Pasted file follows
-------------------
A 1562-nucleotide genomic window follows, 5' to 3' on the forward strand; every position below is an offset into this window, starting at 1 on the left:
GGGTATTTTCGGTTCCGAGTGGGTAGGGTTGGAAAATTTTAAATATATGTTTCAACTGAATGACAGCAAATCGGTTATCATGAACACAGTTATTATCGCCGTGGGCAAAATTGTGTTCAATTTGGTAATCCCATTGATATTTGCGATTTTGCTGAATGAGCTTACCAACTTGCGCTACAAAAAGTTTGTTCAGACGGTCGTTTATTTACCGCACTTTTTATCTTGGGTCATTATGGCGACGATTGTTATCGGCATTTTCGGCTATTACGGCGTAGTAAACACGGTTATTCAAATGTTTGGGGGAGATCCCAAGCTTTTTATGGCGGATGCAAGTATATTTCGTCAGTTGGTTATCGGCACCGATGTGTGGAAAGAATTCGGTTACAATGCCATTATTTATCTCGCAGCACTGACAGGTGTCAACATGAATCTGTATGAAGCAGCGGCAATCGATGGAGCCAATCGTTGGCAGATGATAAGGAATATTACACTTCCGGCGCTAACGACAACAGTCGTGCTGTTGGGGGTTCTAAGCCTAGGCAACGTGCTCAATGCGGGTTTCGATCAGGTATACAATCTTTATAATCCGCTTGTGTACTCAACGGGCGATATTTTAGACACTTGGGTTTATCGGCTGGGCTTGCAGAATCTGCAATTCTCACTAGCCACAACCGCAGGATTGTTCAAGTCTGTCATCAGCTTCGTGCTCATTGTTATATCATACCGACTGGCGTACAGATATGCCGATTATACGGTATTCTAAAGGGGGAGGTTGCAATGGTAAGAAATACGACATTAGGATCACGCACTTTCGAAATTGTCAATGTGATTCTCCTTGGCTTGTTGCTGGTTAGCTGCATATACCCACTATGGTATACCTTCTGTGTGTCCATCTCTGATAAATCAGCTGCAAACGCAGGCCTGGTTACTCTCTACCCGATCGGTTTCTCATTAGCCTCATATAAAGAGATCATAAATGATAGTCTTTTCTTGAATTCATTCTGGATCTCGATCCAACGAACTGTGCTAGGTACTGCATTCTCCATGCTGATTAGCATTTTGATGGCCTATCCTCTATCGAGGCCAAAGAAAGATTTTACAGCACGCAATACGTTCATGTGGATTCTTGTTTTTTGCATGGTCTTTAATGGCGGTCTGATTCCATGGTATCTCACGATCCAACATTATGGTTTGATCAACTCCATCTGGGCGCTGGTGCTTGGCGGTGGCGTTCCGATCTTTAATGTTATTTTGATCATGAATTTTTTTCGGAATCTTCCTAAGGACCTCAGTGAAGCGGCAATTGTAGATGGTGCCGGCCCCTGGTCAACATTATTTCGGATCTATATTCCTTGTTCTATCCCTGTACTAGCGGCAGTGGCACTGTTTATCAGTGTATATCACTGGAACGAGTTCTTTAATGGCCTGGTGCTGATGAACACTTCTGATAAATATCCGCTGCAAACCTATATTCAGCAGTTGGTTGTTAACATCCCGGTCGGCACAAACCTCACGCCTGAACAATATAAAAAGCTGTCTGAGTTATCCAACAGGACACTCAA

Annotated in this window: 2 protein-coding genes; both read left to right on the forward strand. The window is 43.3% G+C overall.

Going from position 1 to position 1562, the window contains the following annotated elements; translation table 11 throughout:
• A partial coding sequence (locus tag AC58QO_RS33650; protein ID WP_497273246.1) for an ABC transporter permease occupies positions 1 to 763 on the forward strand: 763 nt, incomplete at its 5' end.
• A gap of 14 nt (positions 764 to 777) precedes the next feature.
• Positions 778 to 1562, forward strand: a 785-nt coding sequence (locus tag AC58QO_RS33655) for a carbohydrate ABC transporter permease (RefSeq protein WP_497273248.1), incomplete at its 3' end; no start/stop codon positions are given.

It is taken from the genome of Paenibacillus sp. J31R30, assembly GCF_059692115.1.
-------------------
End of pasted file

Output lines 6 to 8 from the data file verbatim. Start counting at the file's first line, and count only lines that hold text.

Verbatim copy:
• A gap of 14 nt (positions 764 to 777) precedes the next feature.
• Positions 778 to 1562, forward strand: a 785-nt coding sequence (locus tag AC58QO_RS33655) for a carbohydrate ABC transporter permease (RefSeq protein WP_497273248.1), incomplete at its 3' end; no start/stop codon positions are given.

It is taken from the genome of Paenibacillus sp. J31R30, assembly GCF_059692115.1.